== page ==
Sunday, October 15, 2017

Automobile Racing

Automobile racing
Automobile racing is a competitive sport involving almost every type of automobile. It is open to both professional and amateur drivers and is run on a variety of tracks and courses. The Federation Internationale de I’Automobile (FIA), the body that governs automobile racing worldwide, has established an elaborate classification system for racing events and the classes and subclasses of cars that may complete in each.

Type of Races

Grand Prix event are the most prestigious, and title of world champion is awarded to the driver who amasses the highest point total over a series of about 18 – 20 Grand Prix Races during the year. The circuit open only to Formula – One cars – open wheeled, single seat, mid-engine vehicles with a strictly limited engine displacement and minimum weight, and with air foils to generate downward thrust. Races are held on specially constructed, closed circuit track (Nurburnging, Germany, for example) as well as on public roads trough the hearth of a city (Monza (Italy), and Monaco for example). Because of rigorous qualifying requirement, only about 30 drivers in the world have the required standing to enter the formula one event. Speeds, held down by winding, rooling, courses range from about 48 Km/h (30 mph) to about 290 km/h (180 mph).

The type of car that races at the Indianapolis 500 each year resemble the Formula One Car. The 500 consisting of 200 laps on a 4.02 km (2.5 mil) oval track, or 805 km (500 mi) – ranks as the most important event sponsored by the United States Auto Club (USAC). Twenty event count toward the USAC national championship, and most of them are races of 160 to 230 km (99 to 199 mi) held over closed circuits. One notable exception is Pikes Pick Hill Climb.

Manufactures World Championship races are open to tree classes of vehicles. Most of the races place a premium on endurance (Le Mans 24-hurs race, Nurburgring 1,000 km/621 mi) as well as high speed handling on closed circuits.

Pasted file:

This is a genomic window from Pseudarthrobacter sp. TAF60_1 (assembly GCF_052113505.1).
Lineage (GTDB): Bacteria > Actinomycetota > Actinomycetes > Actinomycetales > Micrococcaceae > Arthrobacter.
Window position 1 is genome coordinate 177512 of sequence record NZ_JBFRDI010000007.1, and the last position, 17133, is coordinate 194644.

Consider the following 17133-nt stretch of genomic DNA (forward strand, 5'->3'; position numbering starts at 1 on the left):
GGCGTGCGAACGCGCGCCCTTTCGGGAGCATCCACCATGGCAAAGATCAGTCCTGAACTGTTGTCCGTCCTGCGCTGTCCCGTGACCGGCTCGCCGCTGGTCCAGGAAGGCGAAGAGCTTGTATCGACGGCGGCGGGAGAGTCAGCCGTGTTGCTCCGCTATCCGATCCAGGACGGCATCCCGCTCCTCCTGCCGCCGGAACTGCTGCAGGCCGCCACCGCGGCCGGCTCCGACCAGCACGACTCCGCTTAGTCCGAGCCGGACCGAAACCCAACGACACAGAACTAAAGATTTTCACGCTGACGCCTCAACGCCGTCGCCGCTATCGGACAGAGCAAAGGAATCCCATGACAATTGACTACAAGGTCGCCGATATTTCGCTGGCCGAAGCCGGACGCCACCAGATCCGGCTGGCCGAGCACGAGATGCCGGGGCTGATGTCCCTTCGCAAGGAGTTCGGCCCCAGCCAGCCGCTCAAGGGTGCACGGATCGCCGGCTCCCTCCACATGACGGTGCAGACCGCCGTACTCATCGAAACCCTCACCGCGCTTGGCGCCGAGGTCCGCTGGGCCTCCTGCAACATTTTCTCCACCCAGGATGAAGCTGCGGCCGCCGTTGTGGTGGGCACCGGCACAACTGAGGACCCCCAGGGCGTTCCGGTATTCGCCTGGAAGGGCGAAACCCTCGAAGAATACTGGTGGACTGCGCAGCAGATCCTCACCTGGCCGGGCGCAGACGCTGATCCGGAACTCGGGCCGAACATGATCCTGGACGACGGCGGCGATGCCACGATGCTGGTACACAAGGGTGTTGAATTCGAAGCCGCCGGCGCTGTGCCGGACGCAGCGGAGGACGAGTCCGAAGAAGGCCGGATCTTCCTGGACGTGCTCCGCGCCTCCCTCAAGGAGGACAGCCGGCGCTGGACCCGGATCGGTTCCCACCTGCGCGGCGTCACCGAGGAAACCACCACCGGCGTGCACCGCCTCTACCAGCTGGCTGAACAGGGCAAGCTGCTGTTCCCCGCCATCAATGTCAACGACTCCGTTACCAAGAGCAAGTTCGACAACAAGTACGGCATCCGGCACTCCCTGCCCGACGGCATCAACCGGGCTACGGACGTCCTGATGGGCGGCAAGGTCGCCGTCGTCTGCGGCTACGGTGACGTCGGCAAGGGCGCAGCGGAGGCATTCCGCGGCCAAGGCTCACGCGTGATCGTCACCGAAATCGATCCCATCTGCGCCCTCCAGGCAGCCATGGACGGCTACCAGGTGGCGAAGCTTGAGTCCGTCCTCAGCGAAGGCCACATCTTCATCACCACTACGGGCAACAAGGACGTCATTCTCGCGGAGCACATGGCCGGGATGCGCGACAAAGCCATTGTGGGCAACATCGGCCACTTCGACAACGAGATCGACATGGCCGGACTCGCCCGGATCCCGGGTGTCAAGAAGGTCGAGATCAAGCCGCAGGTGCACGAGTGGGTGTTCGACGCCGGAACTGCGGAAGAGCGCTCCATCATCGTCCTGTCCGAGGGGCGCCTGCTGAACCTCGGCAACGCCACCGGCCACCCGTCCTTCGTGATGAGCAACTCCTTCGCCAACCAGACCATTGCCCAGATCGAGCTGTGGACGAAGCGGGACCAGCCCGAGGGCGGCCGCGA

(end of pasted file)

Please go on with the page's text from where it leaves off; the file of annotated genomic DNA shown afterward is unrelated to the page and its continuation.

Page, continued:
The Canadian-American Challenge Cup, or Can-Am series, is an annual 11-race series for two seated sports car without limitation on engine displacement. The races do not exceed two hours in duration. Consequently, average speed may be well in excess of 160 km/h (100 mph).

Stock car races, an American innovation, involve competition among five categories of autos, all of which are modified production passenger vehicles. Thousands of these races are held throughout the country, particularly in the Southern states, under the auspices of the National Oval dirt tracks. For some of the major events (Day-tona 500, Firecracker 400), speeds of over 322 km/h (200 mph) are attained.

Drag racing, one of the most popular types of events, is an acceleration event staged on a very short (0.4 km/0.25 mi, straight track. Cars normally race two at a time, and elapsed time, now electronically measured, determines the winner. A drag meet will include several heats. Thousands of drag-racing events are held annually in the United States and Canada. For the fastest classification of dragster vehicles, stopping by mean of a drag parachute is necessary, because maximum speeds can reach more than 483 km/h (300 mph).

Off-road racing is open to production and modified two- and four-wheel drive vehicles. It is conducted over rugged trails and terrain. Contestants race between checkpoints without being restricted to a specific route. The most famous races of this type in the Western Hemisphere are the Baja 500 and the Mexican 1000, both run in Baja California, Mexico.

Speed rail are races against time; that is, they are attempts to achieve world speed records for an automobile. The vehicle are specified designed, without limitation on weight, engine or type of fuel. Jet propulsion is the favored propulsion system today. Records are sanctioned only if the trail are run at the BONNEVILLE SALT FLATS in Utah of Lake EYRE, Australia.

Rallies are not, strictly speaking, races. They are point-to-point driving competition in which navigation, discipline driving, fuel consumption, and other skills count toward victory. Rally courses can be several hundred to thousands of kilometers long, with varying on and off road condition.

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